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March 11, 2009 > Celebrating what is beneath our feet

Celebrating what is beneath our feet

This month we will be celebrating Groundwater Awareness Week, March 8 - 14, which is sponsored by the National Groundwater Association. You may be wondering why groundwater deserves an awareness week. Well, it's because groundwater is a critical component of our water supply.

About half of the water used in Santa Clara County each year comes from groundwater basins through more than 7,000 wells owned by municipalities, retail water companies or individuals. The county's three interconnected groundwater sub-basins transmit and store vast quantities of groundwater, while naturally filtering the water that percolates down from the surface.

Hidden underground and out of sight beneath our feet, groundwater basins are a critical local asset. With below-average rainfall for the last several years and reductions in our imported water supplies, we are fortunate to be able to draw upon water saved from past rainy seasons. This water stored underground is our best protection against drought and is one of the main reasons why the Silicon Valley is in better shape than most of California.

So how have we accumulated this groundwater supply? Groundwater is also a renewable source that can be replenished by precipitation as well as active groundwater recharge.

Natural groundwater recharge is insufficient to meet groundwater pumping and therefore the water district has operated an artificial recharge program since the 1930s. Today, the water district operates and maintains 18 major recharge systems. The primary function of most of reservoirs in the county is to capture and store local runoff and imported water, which is later released to into creeks and ponds to replenish the groundwater basin.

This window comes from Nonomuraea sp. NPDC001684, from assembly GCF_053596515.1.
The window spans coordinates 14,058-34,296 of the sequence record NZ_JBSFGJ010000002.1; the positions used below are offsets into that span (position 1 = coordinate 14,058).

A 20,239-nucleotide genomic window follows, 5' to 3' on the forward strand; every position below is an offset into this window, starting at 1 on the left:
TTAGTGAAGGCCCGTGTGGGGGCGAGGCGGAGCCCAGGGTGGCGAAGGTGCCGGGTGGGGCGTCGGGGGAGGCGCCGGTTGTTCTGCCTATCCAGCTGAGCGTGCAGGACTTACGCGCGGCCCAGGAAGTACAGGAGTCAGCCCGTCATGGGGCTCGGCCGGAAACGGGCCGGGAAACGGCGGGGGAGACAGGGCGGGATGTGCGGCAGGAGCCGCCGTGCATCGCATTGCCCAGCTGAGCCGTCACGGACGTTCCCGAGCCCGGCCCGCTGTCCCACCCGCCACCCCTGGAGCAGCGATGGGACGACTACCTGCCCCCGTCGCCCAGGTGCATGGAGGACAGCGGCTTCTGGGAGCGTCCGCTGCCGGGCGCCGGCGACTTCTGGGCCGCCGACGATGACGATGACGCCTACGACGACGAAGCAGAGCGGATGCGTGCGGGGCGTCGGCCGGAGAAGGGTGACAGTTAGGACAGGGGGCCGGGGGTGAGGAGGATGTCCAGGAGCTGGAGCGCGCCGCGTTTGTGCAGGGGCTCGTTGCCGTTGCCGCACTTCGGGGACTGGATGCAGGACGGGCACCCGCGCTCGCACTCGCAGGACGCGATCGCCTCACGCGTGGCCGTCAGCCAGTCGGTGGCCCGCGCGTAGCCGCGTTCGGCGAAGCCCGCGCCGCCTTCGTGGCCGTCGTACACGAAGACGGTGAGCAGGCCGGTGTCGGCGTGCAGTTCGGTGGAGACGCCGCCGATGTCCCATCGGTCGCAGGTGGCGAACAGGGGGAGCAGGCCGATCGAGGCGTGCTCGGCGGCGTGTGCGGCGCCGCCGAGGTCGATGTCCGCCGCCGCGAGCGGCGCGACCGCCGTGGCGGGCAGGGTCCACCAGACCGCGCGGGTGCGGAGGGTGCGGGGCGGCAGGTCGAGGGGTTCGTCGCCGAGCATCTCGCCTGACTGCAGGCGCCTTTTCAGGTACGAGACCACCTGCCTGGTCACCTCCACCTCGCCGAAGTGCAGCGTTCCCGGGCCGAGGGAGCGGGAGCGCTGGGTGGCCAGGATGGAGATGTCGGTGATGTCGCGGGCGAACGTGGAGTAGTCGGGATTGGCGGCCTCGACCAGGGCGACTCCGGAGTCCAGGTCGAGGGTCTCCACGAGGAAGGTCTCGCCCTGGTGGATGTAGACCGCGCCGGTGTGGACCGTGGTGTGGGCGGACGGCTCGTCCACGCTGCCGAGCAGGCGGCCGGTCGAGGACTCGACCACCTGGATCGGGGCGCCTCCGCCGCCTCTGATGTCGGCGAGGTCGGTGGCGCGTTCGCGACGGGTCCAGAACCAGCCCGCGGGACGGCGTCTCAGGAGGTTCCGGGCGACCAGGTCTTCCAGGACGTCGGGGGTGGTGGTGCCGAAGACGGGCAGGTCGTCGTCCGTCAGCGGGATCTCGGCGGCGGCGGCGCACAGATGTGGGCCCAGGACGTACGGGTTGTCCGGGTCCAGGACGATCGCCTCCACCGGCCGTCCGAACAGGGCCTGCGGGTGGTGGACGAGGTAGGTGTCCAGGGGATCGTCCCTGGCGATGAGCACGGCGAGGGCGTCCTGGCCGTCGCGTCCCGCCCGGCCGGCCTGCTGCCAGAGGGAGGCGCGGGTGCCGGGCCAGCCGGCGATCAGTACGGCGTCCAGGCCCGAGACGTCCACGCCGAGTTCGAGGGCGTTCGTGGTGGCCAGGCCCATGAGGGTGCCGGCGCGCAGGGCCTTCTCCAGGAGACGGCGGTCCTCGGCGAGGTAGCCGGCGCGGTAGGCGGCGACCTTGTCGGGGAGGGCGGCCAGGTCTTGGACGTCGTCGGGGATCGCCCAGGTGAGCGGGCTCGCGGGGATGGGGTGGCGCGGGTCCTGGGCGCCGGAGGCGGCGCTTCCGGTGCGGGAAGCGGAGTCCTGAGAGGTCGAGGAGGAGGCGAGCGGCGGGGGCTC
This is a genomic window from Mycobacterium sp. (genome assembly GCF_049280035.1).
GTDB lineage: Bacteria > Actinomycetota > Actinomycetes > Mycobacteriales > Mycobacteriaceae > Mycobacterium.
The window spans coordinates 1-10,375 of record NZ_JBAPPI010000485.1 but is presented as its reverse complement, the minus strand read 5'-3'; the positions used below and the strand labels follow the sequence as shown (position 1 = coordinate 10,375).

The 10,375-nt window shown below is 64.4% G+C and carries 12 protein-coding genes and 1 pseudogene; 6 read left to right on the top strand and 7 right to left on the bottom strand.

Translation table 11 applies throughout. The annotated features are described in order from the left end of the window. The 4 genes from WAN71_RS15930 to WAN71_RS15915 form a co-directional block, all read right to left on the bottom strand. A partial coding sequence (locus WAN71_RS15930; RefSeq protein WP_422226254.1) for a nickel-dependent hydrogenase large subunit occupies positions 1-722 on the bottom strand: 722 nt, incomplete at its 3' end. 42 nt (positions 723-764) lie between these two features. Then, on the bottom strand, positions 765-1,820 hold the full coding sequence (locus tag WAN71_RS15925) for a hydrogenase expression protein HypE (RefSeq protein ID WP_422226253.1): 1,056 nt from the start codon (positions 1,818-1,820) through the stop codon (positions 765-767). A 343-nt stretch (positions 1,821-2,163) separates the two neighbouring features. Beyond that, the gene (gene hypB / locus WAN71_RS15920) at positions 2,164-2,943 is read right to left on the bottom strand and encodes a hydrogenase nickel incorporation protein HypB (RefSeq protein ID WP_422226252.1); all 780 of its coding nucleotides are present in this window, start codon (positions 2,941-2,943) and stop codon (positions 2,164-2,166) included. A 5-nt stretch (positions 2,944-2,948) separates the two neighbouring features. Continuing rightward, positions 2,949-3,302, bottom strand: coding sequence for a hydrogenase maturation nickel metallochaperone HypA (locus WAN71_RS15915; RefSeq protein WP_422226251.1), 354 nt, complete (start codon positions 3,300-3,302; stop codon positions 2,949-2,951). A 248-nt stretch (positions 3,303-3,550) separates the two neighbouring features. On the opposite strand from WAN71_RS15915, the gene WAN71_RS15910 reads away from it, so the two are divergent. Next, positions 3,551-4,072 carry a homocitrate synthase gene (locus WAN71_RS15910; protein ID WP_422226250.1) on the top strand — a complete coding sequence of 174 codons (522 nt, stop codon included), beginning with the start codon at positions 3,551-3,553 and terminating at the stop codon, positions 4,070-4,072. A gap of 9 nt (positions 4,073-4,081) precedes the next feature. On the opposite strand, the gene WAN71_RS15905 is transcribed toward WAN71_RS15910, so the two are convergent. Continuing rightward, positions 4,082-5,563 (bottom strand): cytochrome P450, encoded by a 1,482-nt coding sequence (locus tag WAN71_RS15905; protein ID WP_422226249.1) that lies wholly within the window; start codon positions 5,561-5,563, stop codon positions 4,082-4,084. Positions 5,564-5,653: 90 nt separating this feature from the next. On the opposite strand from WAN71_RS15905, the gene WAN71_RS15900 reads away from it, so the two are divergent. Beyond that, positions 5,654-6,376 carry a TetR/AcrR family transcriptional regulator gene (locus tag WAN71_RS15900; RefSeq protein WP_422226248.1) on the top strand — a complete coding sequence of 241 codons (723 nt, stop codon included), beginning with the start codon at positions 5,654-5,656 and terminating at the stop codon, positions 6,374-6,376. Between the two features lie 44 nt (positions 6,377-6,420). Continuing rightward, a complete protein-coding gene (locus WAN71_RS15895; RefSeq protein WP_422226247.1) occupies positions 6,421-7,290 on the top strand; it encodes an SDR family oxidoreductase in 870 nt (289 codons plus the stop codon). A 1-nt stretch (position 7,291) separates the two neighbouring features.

While local groundwater is generally of high quality, it can be threatened by industrial spills, urban runoff, leaking underground storage tanks, inefficient agricultural operations, septic systems, livestock facilities and other sources. Water district staff samples wells throughout the county for contaminants and works with local water retailers, land use agencies and regulatory agencies such as the Regional Water Quality Control Boards to ensure a safe and healthy supply of groundwater.

However, there is no local, regional or state agency responsible for maintaining and testing the county's 5,000 private wells; it's up to owners to watch over their water systems. This is why Groundwater Awareness week is so important. Now is the time for private well owners to remember to test their water supply.

In addition, Groundwater Awareness Week is an opportunity to look at what groundwater means to our communities and to each of us as individuals. All of us play a role in protecting this valuable and renewable resource - our county's largest reservoir. Please help us to protect this hidden resource by using water efficiently and remembering - "if you don't want to drink it, don't put in on or in the ground!"

As always, I am available for questions or comments as your District 3 representative for Sunnyvale, Alviso, Milpitas, Berryessa/Alum Rock communities, east of Highway 101 to the Evergreen community area. Feel free to contact me at (408) 234-7707.

Director Richard Santos
Santa Clara Valley Water District

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